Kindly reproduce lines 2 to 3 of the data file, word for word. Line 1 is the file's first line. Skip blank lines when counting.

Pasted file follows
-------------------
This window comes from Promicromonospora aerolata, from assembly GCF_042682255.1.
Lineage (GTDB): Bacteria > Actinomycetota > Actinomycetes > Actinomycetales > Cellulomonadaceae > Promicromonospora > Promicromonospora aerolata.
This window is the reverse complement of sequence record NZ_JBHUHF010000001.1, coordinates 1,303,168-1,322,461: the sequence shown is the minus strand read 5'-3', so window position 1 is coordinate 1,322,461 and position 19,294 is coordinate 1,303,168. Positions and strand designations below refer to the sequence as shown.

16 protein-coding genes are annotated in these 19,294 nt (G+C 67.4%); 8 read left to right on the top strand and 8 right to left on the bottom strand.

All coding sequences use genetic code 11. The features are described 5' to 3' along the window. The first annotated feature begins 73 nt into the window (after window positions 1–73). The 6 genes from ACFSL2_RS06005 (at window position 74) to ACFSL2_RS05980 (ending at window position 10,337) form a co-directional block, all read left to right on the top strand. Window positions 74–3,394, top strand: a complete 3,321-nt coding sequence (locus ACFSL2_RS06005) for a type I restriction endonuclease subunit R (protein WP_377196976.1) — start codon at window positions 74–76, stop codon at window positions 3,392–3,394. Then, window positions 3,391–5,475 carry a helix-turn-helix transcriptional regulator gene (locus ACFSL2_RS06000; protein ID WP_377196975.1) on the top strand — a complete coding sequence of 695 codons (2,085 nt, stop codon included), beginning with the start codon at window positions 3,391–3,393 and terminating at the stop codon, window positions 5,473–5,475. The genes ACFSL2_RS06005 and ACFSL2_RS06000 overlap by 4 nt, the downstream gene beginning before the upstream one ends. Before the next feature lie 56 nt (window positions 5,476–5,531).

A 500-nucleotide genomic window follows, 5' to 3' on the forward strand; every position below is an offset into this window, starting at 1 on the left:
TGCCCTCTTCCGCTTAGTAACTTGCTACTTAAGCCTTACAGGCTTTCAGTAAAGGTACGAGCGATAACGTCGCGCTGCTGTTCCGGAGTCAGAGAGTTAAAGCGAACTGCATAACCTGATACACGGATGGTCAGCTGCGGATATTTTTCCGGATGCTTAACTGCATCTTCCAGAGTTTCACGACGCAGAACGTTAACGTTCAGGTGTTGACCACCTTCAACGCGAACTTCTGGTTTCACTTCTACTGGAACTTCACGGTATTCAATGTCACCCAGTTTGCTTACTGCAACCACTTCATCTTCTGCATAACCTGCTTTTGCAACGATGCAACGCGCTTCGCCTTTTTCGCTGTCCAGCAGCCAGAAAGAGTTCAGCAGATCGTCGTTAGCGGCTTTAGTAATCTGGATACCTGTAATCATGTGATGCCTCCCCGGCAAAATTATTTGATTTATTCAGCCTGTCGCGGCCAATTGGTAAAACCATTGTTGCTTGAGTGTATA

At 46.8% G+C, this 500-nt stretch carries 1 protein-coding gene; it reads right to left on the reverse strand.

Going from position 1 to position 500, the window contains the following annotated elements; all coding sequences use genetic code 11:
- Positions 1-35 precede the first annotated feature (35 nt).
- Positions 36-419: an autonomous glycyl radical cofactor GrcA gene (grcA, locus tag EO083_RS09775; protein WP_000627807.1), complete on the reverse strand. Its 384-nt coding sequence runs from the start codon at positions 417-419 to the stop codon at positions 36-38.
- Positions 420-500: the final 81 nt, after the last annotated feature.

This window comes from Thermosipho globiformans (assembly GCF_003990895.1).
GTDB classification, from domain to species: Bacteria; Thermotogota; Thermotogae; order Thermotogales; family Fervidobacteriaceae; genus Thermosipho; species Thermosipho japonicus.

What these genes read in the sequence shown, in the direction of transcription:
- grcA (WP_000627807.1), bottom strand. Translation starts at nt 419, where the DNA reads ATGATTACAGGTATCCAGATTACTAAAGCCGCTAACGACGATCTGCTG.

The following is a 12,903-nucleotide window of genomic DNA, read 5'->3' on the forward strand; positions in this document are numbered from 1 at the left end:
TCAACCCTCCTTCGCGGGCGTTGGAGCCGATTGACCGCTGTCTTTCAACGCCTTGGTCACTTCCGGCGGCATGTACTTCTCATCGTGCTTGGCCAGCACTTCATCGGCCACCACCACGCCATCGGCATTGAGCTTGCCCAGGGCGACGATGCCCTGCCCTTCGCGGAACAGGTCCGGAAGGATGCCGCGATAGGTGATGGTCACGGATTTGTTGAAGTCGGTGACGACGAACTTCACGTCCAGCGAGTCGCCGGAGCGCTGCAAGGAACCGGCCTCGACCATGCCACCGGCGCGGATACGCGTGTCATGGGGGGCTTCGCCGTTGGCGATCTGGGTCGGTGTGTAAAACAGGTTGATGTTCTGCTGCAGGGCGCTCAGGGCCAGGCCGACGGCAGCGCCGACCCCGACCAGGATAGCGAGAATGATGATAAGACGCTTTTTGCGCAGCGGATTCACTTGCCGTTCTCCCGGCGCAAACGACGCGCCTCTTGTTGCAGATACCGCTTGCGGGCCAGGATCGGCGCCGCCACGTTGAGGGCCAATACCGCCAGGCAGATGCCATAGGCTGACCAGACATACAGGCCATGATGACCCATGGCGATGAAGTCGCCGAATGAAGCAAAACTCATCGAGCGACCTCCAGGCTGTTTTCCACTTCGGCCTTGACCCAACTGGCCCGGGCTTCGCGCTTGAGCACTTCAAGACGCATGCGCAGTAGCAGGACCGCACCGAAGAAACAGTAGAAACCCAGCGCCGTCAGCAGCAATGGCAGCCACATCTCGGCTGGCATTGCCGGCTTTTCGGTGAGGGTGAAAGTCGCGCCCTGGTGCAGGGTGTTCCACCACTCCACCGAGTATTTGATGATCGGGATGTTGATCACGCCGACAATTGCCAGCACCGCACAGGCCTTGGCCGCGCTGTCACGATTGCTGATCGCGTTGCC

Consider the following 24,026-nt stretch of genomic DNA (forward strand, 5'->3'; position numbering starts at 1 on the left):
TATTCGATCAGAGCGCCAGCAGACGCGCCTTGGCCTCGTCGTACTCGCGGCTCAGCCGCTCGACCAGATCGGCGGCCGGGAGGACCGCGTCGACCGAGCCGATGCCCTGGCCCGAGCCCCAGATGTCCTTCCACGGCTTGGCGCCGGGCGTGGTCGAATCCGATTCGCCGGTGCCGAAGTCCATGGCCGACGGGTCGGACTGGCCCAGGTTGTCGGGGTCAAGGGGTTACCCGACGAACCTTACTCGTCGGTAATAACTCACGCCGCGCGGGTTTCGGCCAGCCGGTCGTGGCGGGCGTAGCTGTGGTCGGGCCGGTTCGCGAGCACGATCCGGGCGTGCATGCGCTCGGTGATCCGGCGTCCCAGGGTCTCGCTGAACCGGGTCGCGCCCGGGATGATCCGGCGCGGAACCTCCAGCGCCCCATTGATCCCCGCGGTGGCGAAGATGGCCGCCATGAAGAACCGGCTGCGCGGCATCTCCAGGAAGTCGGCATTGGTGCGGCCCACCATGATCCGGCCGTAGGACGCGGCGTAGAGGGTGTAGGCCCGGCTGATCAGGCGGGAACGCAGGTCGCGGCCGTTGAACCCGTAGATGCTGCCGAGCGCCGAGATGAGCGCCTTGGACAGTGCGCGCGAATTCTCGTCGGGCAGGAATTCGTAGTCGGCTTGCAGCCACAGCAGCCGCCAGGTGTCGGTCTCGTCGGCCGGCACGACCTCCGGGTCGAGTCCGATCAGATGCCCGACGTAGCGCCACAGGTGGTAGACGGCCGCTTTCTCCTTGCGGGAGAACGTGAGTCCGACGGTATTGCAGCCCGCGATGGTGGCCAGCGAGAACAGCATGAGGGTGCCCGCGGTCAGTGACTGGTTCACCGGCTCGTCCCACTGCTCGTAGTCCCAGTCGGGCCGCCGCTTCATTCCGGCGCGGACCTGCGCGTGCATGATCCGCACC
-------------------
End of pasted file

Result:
Lineage (GTDB): Bacteria > Actinomycetota > Actinomycetes > Actinomycetales > Cellulomonadaceae > Promicromonospora > Promicromonospora aerolata.
This window is the reverse complement of sequence record NZ_JBHUHF010000001.1, coordinates 1,303,168-1,322,461: the sequence shown is the minus strand read 5'-3', so window position 1 is coordinate 1,322,461 and position 19,294 is coordinate 1,303,168. Positions and strand designations below refer to the sequence as shown.